Thanksgiving: Busting the tryptophan myth wide open
Don't blame the turkey for that hazy, sedated, let-me-snore-on-the-couch feeling you get after the Thanksgiving feast.
It is not the tryptophan in the turkey, according to experts at the American Chemical Society, who are determined to debunk that holiday myth. In fact, if you ate a Thanksgiving chicken, you'd get more tryptophan than you do from that turkey.
Although tryptophan, an essential amino acid, is involved with other sleep-inducing chemicals, the "tryptophan levels in turkey are too low to cause drowsiness," says a new video from the nonprofit group, chartered by Congress.
So, what's to blame?
It's that mountain of mashed potatoes, the piece after piece of pumpkin pie and the yams that make you yawn. In other words: carb overload. The blood rushes to the stomach, away from the brain and the rest of the body after the annual feast, and the eater feels entirely depleted. Call it postprandial somnolence or food hangover, but you get the idea.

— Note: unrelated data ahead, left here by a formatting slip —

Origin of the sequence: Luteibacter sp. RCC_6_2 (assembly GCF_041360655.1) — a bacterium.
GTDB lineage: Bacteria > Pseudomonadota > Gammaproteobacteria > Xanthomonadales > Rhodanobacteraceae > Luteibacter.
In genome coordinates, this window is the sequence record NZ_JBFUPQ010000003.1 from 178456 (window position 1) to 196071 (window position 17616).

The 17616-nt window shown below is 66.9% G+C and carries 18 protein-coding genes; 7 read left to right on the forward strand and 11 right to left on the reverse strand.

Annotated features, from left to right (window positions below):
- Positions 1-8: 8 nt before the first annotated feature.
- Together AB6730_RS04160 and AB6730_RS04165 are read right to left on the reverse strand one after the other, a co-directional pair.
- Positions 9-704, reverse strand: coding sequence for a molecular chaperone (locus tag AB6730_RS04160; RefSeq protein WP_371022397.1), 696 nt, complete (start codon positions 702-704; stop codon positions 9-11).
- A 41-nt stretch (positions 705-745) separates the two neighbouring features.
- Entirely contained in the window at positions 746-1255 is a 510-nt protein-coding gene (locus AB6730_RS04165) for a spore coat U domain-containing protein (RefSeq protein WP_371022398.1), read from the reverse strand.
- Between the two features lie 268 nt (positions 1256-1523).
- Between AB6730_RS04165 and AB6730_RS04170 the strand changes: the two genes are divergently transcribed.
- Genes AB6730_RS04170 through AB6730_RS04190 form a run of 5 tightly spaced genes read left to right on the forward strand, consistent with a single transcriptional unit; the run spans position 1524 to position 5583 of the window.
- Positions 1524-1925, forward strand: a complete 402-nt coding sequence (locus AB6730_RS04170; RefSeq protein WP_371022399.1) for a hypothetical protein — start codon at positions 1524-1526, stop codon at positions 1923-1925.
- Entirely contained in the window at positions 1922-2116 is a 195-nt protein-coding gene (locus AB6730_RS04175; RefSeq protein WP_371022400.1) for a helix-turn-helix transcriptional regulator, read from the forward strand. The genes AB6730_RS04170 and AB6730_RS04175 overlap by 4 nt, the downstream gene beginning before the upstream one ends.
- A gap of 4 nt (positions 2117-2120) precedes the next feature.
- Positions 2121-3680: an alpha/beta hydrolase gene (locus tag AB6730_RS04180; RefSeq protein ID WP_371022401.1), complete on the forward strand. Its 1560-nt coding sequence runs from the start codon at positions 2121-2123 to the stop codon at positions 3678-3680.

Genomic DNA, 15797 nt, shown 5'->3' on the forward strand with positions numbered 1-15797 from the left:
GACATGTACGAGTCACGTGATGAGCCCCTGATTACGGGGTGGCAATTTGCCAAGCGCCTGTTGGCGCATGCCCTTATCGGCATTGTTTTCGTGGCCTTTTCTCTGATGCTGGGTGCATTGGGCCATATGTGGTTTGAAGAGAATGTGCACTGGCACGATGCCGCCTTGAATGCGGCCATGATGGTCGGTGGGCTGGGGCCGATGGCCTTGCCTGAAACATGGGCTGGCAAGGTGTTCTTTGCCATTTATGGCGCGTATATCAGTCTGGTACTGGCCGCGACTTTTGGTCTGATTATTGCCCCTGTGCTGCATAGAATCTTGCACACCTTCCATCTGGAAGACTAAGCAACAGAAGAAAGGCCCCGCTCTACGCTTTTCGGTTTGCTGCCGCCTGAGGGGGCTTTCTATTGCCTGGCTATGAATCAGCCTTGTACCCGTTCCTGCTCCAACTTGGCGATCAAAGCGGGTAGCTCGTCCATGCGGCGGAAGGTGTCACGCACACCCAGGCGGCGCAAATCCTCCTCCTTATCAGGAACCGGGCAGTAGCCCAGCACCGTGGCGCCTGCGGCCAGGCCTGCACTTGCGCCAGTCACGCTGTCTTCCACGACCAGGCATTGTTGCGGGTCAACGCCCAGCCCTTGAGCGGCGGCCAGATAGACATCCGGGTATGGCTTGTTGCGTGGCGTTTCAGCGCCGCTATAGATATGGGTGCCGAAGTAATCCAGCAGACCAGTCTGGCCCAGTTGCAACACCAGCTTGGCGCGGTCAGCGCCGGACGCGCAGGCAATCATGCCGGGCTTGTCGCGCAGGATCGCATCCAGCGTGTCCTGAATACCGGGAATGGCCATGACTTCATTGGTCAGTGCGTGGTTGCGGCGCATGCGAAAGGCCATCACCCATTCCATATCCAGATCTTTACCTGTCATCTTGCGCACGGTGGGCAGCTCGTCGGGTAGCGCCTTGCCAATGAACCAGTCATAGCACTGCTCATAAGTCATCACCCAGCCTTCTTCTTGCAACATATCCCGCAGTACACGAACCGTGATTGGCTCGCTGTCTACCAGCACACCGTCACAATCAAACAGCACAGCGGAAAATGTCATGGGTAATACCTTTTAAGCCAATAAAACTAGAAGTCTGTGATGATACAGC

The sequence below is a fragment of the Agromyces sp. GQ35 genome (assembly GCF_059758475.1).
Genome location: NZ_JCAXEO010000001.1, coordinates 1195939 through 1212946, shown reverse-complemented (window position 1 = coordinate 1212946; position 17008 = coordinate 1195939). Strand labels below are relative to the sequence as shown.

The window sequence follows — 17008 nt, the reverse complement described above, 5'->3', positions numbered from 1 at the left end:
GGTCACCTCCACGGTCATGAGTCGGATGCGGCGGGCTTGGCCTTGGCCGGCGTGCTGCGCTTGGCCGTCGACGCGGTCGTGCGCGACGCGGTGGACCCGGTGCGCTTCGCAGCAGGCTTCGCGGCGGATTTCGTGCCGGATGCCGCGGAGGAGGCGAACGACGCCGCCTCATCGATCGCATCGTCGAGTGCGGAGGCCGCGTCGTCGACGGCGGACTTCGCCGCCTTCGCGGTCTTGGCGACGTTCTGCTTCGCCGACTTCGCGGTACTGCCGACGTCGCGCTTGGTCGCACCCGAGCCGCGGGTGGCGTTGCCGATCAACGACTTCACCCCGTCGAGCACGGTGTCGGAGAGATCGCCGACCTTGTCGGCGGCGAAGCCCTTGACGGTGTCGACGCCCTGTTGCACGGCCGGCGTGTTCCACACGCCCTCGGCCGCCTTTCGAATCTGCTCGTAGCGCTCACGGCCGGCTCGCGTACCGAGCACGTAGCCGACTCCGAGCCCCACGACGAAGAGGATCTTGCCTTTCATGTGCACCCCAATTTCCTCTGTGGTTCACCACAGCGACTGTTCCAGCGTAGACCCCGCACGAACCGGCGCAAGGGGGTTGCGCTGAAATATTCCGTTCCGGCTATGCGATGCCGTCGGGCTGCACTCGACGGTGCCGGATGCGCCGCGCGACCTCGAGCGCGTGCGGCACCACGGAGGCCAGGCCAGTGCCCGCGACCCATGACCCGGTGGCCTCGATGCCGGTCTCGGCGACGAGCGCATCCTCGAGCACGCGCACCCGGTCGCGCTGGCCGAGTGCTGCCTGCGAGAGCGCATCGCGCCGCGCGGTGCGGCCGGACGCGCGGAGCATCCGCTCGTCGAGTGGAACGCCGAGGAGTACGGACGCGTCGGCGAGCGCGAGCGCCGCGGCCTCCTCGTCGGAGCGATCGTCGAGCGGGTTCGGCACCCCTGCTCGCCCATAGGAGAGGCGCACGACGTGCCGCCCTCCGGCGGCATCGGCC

So do you give in and snooze and groan? Or go for a run?
Excercise Reports website advises against eating a lot and immediately trying to work it all off with a mini-marathon.
Within two hours of finishing your meal, you should avoid intense exercise. You probably won’t be in the mood anyway. The best exercise is a nice brisk walk with family and friends. Especially if you are relatively new to exercise. A brisk walk is not intense enough to require the two-hour wait after eating.
-- Amy Hubbard